In a focus group I listened to last night, the color teacher said, “It’s important for me to be at the table so that my voice is heard. I want to be a co-designer of culture. “

Involving color teachers in this space, working with administrators, engaging color students to collaboratively develop culture was one of the parts they raised.

[We also need to address] diversity around hiring commissions and approaches to hiring. Many school districts will think they can turn to HBCU [Historically Black Colleges and Universities] and open a pipeline there. But there are many non-traditional networks that focus on supporting colored people, whether women’s societies or fraternities. And part of that they highlighted is that you need to establish a real relationship with these networks to maintain the current diverse pipeline.

As an example, there is a charter network … which houses the offices of the HBCU School of Education at its facility. Thus, the partnership goes far beyond the vacancy council. It’s literally sitting next to, planning a pipeline layout.

And the last thing I mention is the Grow Your Own program. It is the idea that local communities have ways for students to learn and develop skills and become educators. And students want to stay in their communities.

In this way, you create teacher mentoring programs in the community. You build paths even from high school where students begin to learn what it means to teach. And you do it in a community space. There are so many teachers, grandparents, aunts, moms and dads in these communities. And that’s why you already have teaching in an informal space. So create some ways to allow this informally to encourage students to go for formal learning.

Can you give an example of a school that does particularly innovative things?

Yes, absolutely. One of the areas that I love to highlight because their program works and is very reliable is this The premiere program is 100 in Richland, two South Carolina school districts, where superintendent Baron Davis aims to recruit hundreds of black male teachers in three years. In his first year he scored 50. And does so through this fraternity. Premiere 100 is a fraternity. So when you join as an African-American male teacher, you have a network, a very deep support network. So even if you’re dealing with some issues of inequality and racism in the county, you had a safe place to go.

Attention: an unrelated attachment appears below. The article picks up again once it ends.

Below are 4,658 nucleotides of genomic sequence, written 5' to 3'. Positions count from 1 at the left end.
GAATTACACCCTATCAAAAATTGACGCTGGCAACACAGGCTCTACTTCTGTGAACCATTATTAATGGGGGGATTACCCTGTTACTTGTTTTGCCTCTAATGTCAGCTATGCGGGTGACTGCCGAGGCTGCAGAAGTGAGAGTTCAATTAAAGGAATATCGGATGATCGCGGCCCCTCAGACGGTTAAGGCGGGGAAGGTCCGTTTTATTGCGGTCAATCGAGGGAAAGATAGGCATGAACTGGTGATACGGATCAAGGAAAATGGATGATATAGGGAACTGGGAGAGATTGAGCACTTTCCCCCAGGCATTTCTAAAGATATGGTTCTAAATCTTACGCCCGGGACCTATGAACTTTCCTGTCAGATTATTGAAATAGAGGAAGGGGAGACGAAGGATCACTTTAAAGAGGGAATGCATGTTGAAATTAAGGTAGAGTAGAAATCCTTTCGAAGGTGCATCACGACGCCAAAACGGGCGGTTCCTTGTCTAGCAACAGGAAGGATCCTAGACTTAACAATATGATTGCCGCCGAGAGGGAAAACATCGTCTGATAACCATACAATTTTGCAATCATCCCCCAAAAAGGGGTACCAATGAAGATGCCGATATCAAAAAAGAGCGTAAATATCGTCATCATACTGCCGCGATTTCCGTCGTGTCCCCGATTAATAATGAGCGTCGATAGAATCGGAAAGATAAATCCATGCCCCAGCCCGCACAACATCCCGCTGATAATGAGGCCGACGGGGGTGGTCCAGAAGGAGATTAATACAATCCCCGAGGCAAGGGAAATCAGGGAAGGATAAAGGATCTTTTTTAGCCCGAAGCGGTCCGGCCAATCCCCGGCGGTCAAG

The pandemic has brought additional challenges to retain teachers of all demographics. How has the pandemic affected the problem of teacher diversity?

When I think about the last couple of years and the level of teacher burnout – the emotional losses that teachers take personally, only their personal families, and the feeling that they should be the guardians of students ’well-being – it just weighs heavy. It’s not just about the emotional impact, but also the factors of the work itself. The policy of disguise, vaccines, literally a coup that teachers had to make in 72 hours to become one hundred percent virtual, going back to school to find out that 20-30 percent of the staff is gone. And there is also a feeling that there is a general underestimation of teachers.

Honestly, I am surprised because there are teachers who still teach, that there are teachers who have such passion, commitment to students, and that they are still in it despite all the factors. I think the basis of learning is relationships.

But, frankly, what worries me is that there is really no action around the health and well-being of teachers. I do not see it appearing in a way that, in my opinion, will create a sustainable type of public education in the future.